Senate Democrats have decided to wait until after the mid-term election in November to hold a vote on legislation to extend the Bush tax cuts of 2001 and 2003, which are due to expire at the end of this year.

“We will come back in November and stay in session as long as it takes to get this done,” said a statement by Jim Manley, a spokesman for Senate Majority Leader Harry Reid, D-Nev.

President Obama has so far stood firm on extending the tax cuts only for those earning less than $250,000 a year, but Republicans and some Democrats say the tax cuts should be extended for those at the upper income levels as well. Republicans presented their “Pledge to America” plan on Thursday in which they reiterated their commitment to resist any tax hikes (see Republicans Unveil Tax Cuts Pledge). Senate Minority Leader Mitch McConnell, R-Ken., has introduced legislation to freeze tax rates at their current level.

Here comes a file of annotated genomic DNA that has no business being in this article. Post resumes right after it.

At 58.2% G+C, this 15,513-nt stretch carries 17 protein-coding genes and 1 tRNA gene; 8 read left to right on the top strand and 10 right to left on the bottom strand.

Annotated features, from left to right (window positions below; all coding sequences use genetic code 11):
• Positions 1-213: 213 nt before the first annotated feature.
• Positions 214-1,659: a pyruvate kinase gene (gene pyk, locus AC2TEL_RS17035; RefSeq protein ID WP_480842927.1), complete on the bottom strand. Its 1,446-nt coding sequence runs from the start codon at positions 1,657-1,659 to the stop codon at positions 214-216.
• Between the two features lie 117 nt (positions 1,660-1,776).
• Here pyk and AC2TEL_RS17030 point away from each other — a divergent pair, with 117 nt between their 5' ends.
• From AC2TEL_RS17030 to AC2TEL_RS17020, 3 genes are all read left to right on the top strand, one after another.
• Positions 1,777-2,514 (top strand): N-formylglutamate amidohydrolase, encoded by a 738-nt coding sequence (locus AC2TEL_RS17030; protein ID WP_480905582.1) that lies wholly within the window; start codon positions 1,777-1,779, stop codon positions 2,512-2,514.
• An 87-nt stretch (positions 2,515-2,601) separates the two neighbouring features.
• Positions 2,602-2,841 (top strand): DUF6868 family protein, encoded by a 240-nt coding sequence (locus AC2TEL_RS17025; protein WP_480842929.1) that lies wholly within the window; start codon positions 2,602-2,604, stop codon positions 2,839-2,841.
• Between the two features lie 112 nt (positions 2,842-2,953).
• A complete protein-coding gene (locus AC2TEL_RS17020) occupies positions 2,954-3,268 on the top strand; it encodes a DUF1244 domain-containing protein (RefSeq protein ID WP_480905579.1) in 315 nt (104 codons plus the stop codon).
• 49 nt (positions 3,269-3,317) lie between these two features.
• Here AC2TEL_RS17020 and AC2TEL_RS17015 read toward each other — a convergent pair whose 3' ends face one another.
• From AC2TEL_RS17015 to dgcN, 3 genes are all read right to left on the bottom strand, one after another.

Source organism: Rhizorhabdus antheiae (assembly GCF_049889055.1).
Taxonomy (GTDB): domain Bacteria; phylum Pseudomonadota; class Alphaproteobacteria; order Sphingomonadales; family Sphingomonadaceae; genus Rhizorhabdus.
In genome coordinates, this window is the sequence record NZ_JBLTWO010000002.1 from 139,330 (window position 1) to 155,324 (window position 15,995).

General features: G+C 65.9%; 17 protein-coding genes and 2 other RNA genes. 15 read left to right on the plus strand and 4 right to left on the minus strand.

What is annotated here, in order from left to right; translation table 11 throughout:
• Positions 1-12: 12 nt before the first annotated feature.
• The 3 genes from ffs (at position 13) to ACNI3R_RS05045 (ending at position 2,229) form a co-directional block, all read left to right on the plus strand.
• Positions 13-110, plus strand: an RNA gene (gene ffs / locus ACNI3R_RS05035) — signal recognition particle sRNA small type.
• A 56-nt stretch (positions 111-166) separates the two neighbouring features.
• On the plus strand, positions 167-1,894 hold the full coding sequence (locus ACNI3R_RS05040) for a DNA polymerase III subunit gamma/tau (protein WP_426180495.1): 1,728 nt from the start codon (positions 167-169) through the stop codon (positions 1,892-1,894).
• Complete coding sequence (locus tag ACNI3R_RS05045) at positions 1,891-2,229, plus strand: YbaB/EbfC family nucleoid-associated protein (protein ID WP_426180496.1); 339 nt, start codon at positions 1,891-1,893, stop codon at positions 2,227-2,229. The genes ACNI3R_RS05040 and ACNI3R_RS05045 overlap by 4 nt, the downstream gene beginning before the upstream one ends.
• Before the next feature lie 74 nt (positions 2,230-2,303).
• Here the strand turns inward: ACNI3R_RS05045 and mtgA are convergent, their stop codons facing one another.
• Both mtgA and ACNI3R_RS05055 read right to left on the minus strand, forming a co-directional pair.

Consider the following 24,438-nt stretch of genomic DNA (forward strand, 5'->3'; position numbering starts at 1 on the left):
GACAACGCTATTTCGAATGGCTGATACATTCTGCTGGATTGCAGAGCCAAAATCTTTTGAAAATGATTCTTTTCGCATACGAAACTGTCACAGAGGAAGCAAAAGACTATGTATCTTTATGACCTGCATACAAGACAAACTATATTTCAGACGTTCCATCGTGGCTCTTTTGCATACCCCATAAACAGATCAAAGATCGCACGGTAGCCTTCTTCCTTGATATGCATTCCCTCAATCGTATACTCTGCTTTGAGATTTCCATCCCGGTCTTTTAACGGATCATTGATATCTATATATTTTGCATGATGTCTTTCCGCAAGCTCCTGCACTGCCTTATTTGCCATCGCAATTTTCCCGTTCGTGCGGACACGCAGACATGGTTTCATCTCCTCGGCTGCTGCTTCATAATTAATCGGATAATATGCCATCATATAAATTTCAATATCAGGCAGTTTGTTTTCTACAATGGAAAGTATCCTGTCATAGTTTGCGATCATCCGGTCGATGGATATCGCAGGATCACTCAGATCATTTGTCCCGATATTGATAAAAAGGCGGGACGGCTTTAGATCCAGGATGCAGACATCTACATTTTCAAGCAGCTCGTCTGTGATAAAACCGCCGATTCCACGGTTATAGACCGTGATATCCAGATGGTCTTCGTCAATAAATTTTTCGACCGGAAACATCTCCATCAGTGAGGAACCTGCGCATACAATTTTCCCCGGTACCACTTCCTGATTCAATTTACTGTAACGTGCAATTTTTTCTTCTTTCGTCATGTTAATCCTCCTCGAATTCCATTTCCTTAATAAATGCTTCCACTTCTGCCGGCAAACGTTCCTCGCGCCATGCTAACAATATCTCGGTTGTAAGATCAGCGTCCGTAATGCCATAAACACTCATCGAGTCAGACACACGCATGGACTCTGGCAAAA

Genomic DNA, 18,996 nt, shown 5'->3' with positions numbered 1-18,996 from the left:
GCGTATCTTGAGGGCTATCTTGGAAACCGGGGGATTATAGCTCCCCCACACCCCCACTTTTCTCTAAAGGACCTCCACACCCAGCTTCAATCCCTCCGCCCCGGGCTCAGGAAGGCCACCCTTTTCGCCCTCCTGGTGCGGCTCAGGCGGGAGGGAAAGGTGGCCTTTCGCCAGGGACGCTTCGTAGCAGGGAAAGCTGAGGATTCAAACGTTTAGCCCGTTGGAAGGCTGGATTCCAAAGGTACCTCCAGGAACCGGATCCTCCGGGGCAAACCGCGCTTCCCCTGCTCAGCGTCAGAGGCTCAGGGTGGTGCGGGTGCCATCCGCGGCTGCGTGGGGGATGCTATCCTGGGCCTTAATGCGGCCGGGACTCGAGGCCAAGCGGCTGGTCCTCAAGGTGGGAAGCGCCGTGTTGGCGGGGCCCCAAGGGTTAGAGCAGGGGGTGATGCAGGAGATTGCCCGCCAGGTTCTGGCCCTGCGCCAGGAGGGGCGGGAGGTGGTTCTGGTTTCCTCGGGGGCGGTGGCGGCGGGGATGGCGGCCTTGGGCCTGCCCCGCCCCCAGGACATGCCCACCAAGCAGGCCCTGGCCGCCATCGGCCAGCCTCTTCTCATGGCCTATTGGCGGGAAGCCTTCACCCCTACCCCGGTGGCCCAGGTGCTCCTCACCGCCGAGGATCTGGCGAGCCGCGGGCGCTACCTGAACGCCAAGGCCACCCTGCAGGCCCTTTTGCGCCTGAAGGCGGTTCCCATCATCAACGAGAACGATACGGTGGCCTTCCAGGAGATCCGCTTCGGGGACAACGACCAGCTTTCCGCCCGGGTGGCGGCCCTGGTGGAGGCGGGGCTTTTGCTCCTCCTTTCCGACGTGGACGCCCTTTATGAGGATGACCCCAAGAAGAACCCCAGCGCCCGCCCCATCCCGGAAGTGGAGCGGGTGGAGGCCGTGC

House Democrats are leery of introducing legislation to extend the tax cuts for the middle class before the Senate passes a bill, fearing that they would not be able to overcome a filibuster in the Senate and only expose themselves to a politically risky vote before the election.

Senate Democratic leaders had initially planned to introduce legislation to extend the Bush tax cuts for couples making less than $250,000 a year and individuals making less than $200,000 a year before the elections as a way to force Republicans to take a vote on extending the tax cuts for the middle class. But other Democrats had argued in a closed door session last week of the Democratic caucus that the move could backfire and would be a political risk before the election.

Congress will now have to hold a vote on the tax cuts extension during a lame duck session, which may be the last opportunity before the tax cuts expire and Democrats lose the majority in one or both chambers.

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